35 Improved MEDICARE FOR ALL Eliminates Co-Pays or Deductibles Reduce use of needed and unneeded services equally Result in under use of primary care services Not as effective in reducing over use of technology intensive services, as - Eliminating self-referral to MD owned facilities - Reducing defensive medicine

36 HEALTH INSURANCE REFORM (ACA) No Standard Benefit Package mandated Eliminates co-pays and deductibles, but only on preventive services Stipulation that health insurers have medical lost ratios (MLR) of 80-85% No regulation of the magnitude of premiums, deductibles and co-pays – just the stipulation that benefits have an actuarial value of 60% or higher

37 Average employer plan 87% actuarial value

38 NY State of Health – Standard Bronze Plan (Family) $6,000 deductible Out-of-pocket maximum: $12,700 for a family with income-based adjustments … 50% coinsurance after deductible for: –“Ambulance services” –Emergency department (unless admitted) –Urgent Care Center –“Advanced imaging” –“Diagnostic tests” –Dialysis –Hospice care –Inpatient care for end of life care (preauthorization required) Source: NY State of Health Standard Products; courtesy of Len Rodberg

39 CHALLENGE #4 RESTRICTED CHOICE 42% of employees have no choice Private health insurance limits choice to the network of doctors and hospitals with whom they have negotiated contracts You pay more to go out of network

40 Improved MEDICARE FOR ALL Expands Choice for Everyone No limit to a network of providers Free choice of doctor and hospital Delinks health insurance from employment

41 HEALTH INSURANCE REFORM (ACA) Creation of HI Exchanges Expands Choice for Some in 2014 Enrollment is limited to those in the individual and small group market Market-place of private HI plans No public option State-based, but no standard national plan No state single payer plan allowed until 2017

42 Vermont is using its Exchange to facilitate transition to Single Payer:

43 Health Care Reform in New York State: Gottfried’s New York Health Bill A7860/S5425 Universal coverage Comprehensive benefits Coordination of care, but no gatekeeping No cost sharing No private insurance that duplicates New York Health Funding by graduated payroll tax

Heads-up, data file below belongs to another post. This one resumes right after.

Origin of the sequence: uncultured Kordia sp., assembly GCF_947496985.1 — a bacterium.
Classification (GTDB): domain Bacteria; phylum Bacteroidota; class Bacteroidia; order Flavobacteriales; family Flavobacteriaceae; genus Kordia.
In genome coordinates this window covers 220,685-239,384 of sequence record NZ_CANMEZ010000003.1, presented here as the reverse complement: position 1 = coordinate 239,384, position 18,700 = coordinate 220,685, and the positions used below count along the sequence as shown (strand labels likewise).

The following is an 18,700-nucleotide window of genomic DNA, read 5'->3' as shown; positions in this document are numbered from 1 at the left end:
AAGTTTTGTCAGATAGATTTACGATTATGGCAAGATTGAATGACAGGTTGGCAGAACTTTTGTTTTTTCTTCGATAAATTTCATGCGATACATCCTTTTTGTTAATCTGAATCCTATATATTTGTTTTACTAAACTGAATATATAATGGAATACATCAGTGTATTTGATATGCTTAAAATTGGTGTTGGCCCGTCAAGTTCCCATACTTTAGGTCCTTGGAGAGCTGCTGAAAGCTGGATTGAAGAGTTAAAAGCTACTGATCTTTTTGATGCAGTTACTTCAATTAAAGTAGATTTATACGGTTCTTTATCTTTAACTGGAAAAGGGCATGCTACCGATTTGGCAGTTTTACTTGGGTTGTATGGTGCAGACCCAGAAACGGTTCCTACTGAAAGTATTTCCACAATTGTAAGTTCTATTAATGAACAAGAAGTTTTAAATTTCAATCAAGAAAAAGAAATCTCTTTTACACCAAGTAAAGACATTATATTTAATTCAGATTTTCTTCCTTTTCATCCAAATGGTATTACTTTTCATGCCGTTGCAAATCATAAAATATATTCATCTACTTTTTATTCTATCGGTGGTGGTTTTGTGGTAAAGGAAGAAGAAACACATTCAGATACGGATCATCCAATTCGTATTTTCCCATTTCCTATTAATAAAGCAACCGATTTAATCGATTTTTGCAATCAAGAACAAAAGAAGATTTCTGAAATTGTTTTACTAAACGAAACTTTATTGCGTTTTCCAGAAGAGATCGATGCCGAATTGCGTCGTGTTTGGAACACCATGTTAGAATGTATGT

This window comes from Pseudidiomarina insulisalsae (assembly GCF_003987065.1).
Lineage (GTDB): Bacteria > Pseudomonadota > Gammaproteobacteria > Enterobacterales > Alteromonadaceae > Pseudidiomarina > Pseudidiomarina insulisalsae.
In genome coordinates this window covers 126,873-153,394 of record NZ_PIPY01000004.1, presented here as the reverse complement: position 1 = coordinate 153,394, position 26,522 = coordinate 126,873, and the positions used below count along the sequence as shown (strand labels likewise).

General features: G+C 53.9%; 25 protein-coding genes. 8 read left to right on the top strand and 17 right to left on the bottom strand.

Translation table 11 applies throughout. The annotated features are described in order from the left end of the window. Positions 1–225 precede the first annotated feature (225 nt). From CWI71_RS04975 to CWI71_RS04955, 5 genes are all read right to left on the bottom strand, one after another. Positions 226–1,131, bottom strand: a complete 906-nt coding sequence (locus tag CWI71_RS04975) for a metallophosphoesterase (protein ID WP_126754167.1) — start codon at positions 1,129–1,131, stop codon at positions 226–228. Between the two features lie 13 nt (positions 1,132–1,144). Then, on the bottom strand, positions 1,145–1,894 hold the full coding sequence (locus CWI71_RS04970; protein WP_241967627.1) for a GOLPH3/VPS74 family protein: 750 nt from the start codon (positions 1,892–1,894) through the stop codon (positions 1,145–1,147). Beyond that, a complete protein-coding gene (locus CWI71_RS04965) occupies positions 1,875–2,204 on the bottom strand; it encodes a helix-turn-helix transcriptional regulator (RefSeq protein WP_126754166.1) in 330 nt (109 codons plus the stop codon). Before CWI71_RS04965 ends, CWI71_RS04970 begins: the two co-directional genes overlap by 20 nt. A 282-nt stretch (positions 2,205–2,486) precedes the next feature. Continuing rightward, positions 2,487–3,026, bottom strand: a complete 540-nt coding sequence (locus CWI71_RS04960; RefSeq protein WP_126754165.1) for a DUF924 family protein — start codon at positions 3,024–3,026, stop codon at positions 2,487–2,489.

44 CHALLENGE #5: UNEVEN QUALITY In 2014, U.S. was last among 11 industrialized nations in health system performance (quality, access, efficiency, equity and healthy lives). In 2004, we were 5th. * Mirror, Mirror on the Wall Commonwealth Fund (2014)

45 Improved MEDICARE FOR ALL National data on health care quality vs. proprietary data held by private HI National standards and public reporting HIT for the nation with patient protections – every patient their own medical record on a “credit” card

46 HEALTH INSURANCE REFORM (ACA) Comparative Effectiveness Research Innovation Center in CMS to test new payment and service delivery models – PCMH + ACOs (2011) Value based purchasing – hospital payments based on quality reporting measures (2013) Readmission penalties (2014) Reduce hospital payments for hospital-acquired conditions (2015)

47 CHALLENGE #6: INSUFFICIENT PRIMARY CARE Average medical school debt = $170,000 Primary care is under-reimbursed Medical school graduates going into specialties

48 Improved MEDICARE FOR ALL Free tuition/GME payback Debt forgiveness for primary care Malpractice payment for primary care providers (MDs, NPs and PAs) Patient-Centered Medical Homes (team based care, open access, coordination of care; phone/internet medicine)

49 HEALTH INSURANCE REFORM (ACA) 10% Primary Care Bonus Payments (2011- 2017) – estimate = $4-10,000/provider/year Increase Medicaid payment to Medicare rates for primary care (2013) Independent Payment Advisory Board – I-PAB (2014)


51 Improved MEDICARE FOR ALL Public funding - Graduated payroll tax - Corporate taxes - Income taxes - Tax on unearned income (stocks, bonds, etc.) No premiums: regressive No increase in overall health care spending, because of administrative savings

52 Improved MEDICARE FOR ALL Non-profit/private delivery system under local control - This is not “socialized medicine” - Doctors not salaried by government - Hospitals not owned by government A publicly funded-privately delivered partnership